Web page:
What does modulo in the following piece of code do?
from math import *
3.14 % 2 * pi
How do we calculate modulo on a floating point number?
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asked Oct 5 ’12 at 22:07
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When you have the expression:
a % b = c
It really means there exists an integer n that makes c as small as possible, but non-negative.
a – n*b = c
By hand, you can just subtract 2 (or add 2 if your number is negative) over and over until the end result is the smallest positive number possible:
3.14 % 2
= 3.14 – 1 * 2
Also, 3.14 % 2 * pi is interpreted as (3.14 % 2) * pi. I’m not sure if you meant to write 3.14 % (2 * pi) (in either case, the algorithm is the same. Just subtract/add until the number is as small as possible).
answered Oct 5 ’12 at 22:11
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In addition to the other answers, the fmod documentation has some interesting things to say on the subject:
Return fmod(x, y), as defined by the platform C
library. Note that the Python expression x % y may not return the same
result. The intent of the C standard is that fmod(x, y) be exactly
(mathematically; to infinite precision) equal to x – n*y for some
integer n such that the result has the same sign as x and magnitude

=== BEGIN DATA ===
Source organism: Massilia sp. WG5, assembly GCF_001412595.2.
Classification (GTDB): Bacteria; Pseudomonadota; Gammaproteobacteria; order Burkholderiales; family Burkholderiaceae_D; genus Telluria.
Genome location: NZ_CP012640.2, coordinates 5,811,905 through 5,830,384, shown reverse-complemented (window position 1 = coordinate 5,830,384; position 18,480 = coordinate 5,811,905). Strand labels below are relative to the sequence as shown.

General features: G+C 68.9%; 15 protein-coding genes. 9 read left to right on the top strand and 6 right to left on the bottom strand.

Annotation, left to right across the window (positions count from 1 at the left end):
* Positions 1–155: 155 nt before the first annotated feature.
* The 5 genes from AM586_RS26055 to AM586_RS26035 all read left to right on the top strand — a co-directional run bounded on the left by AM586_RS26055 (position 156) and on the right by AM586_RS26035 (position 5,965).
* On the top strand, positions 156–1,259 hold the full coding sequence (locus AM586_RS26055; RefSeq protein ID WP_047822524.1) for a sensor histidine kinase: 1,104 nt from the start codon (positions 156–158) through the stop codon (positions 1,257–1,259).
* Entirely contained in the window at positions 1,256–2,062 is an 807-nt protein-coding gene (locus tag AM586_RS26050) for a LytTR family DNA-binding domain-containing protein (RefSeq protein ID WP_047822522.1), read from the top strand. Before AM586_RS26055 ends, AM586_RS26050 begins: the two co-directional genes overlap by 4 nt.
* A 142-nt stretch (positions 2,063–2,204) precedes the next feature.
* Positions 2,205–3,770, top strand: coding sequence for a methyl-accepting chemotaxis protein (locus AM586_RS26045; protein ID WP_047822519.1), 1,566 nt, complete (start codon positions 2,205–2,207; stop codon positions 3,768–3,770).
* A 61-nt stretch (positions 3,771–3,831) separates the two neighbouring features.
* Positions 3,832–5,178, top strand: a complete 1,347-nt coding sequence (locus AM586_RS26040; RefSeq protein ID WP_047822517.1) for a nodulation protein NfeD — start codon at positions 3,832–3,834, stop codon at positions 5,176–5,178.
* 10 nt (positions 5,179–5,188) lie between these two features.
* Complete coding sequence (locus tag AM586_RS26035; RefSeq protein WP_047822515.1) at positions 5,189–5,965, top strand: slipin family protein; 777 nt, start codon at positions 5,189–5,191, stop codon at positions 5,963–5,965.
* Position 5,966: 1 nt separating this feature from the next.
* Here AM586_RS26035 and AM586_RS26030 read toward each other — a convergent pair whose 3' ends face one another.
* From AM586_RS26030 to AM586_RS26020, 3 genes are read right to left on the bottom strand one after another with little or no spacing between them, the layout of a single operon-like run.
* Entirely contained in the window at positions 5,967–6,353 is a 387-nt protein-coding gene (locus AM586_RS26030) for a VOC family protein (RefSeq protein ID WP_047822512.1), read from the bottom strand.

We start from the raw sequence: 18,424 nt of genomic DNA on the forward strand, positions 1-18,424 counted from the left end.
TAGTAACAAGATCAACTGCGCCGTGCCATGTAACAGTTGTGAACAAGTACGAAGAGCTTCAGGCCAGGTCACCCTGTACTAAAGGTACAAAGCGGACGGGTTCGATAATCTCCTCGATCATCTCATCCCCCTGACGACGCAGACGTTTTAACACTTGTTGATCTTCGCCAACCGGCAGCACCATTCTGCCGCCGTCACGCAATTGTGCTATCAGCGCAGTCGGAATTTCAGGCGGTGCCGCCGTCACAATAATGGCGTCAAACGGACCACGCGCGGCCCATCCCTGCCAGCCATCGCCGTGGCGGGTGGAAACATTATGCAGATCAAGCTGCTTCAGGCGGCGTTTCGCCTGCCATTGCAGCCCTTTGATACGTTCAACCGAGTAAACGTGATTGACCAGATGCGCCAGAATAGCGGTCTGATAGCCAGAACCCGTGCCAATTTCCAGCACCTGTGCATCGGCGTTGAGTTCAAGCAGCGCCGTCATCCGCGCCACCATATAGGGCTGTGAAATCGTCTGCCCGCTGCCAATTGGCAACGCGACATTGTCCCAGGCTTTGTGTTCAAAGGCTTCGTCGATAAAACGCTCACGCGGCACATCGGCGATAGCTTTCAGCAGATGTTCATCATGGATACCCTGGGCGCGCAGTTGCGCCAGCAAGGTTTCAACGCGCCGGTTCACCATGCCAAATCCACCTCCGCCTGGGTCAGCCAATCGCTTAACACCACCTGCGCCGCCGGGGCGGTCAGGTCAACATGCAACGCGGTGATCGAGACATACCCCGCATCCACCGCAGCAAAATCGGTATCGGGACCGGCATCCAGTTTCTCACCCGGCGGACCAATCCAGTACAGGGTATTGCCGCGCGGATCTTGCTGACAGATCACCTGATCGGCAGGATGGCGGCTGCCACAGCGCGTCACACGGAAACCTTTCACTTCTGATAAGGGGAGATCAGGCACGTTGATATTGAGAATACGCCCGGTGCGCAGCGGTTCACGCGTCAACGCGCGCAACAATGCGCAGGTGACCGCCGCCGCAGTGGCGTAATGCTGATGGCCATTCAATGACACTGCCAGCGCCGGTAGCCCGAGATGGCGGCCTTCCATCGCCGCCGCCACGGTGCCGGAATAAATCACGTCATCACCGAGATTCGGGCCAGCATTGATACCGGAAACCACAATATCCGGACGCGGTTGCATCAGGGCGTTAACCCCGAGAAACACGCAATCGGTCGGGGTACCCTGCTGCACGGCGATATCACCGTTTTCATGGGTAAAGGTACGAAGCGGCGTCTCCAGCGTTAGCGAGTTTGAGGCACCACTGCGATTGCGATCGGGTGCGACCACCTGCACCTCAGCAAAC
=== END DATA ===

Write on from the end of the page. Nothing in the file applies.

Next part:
less than abs(y). Python’s x % y returns a result with the sign of y
instead, and may not be exactly computable for float arguments. For
example, fmod(-1e-100, 1e100) is -1e-100, but the result of Python’s
-1e-100 % 1e100 is 1e100-1e-100, which cannot be represented exactly as a float, and rounds to the surprising 1e100. For this reason,
function fmod() is generally preferred when working with floats, while
Python’s x % y is preferred when working with integers.
answered Oct 5 ’12 at 22:14
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Same thing you’d expect from normal modulo .. e.g. 7 % 4 = 3, 7.3 % 4.0 = 3.3
Beware of floating point accuracy issues.
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answered Oct 5 ’12 at 22:14
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same as a normal modulo 3.14 % 6.28 = 3.14, just like 3.14%4 =3.14 3.14%2 = 1.14 (the remainder…)
answered Oct 5 ’12 at 22:12
Joran BeasleyJoran Beasley
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you should use fmod(a,b)
While abs(x%y) < abs(y) is true mathematically, for floats it may not be true numerically due to roundoff.
For example, and assuming a platform on which a Python float is an IEEE 754 double-precision number, in order that -1e-100 % 1e100 have the same sign as 1e100, the computed result is -1e-100 + 1e100, which is numerically exactly equal to 1e100.
Function fmod() in the math module returns a result whose sign matches the sign of the first argument instead, and so returns -1e-100 in this case. Which approach is more appropriate depends on the application.
where x = a%b is used for integer modulo
answered May 15 ’13 at 14:26